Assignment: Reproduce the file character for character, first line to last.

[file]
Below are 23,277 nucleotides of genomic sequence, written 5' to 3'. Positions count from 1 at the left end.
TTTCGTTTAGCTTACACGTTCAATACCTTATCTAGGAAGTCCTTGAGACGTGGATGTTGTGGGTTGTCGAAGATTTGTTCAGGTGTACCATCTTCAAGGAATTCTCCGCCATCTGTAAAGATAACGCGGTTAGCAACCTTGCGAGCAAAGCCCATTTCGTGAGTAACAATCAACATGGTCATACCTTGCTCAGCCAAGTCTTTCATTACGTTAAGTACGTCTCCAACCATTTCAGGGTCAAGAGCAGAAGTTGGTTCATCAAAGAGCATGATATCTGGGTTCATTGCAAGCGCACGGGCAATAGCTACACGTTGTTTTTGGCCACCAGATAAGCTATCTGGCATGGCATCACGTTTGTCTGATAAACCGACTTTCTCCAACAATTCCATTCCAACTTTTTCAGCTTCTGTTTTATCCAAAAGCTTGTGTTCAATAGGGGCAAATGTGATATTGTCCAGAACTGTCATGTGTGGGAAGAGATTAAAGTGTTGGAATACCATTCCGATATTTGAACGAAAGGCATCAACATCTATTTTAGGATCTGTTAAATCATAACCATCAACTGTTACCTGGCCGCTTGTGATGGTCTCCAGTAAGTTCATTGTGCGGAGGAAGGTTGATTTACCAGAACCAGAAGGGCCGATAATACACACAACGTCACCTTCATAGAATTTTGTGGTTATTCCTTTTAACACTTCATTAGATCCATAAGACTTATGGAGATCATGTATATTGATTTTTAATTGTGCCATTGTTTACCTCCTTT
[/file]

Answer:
Below are 23,277 nucleotides of genomic sequence, written 5' to 3'. Positions count from 1 at the left end.
TTTCGTTTAGCTTACACGTTCAATACCTTATCTAGGAAGTCCTTGAGACGTGGATGTTGTGGGTTGTCGAAGATTTGTTCAGGTGTACCATCTTCAAGGAATTCTCCGCCATCTGTAAAGATAACGCGGTTAGCAACCTTGCGAGCAAAGCCCATTTCGTGAGTAACAATCAACATGGTCATACCTTGCTCAGCCAAGTCTTTCATTACGTTAAGTACGTCTCCAACCATTTCAGGGTCAAGAGCAGAAGTTGGTTCATCAAAGAGCATGATATCTGGGTTCATTGCAAGCGCACGGGCAATAGCTACACGTTGTTTTTGGCCACCAGATAAGCTATCTGGCATGGCATCACGTTTGTCTGATAAACCGACTTTCTCCAACAATTCCATTCCAACTTTTTCAGCTTCTGTTTTATCCAAAAGCTTGTGTTCAATAGGGGCAAATGTGATATTGTCCAGAACTGTCATGTGTGGGAAGAGATTAAAGTGTTGGAATACCATTCCGATATTTGAACGAAAGGCATCAACATCTATTTTAGGATCTGTTAAATCATAACCATCAACTGTTACCTGGCCGCTTGTGATGGTCTCCAGTAAGTTCATTGTGCGGAGGAAGGTTGATTTACCAGAACCAGAAGGGCCGATAATACACACAACGTCACCTTCATAGAATTTTGTGGTTATTCCTTTTAACACTTCATTAGATCCATAAGACTTATGGAGATCATGTATATTGATTTTTAATTGTGCCATTGTTTACCTCCTTT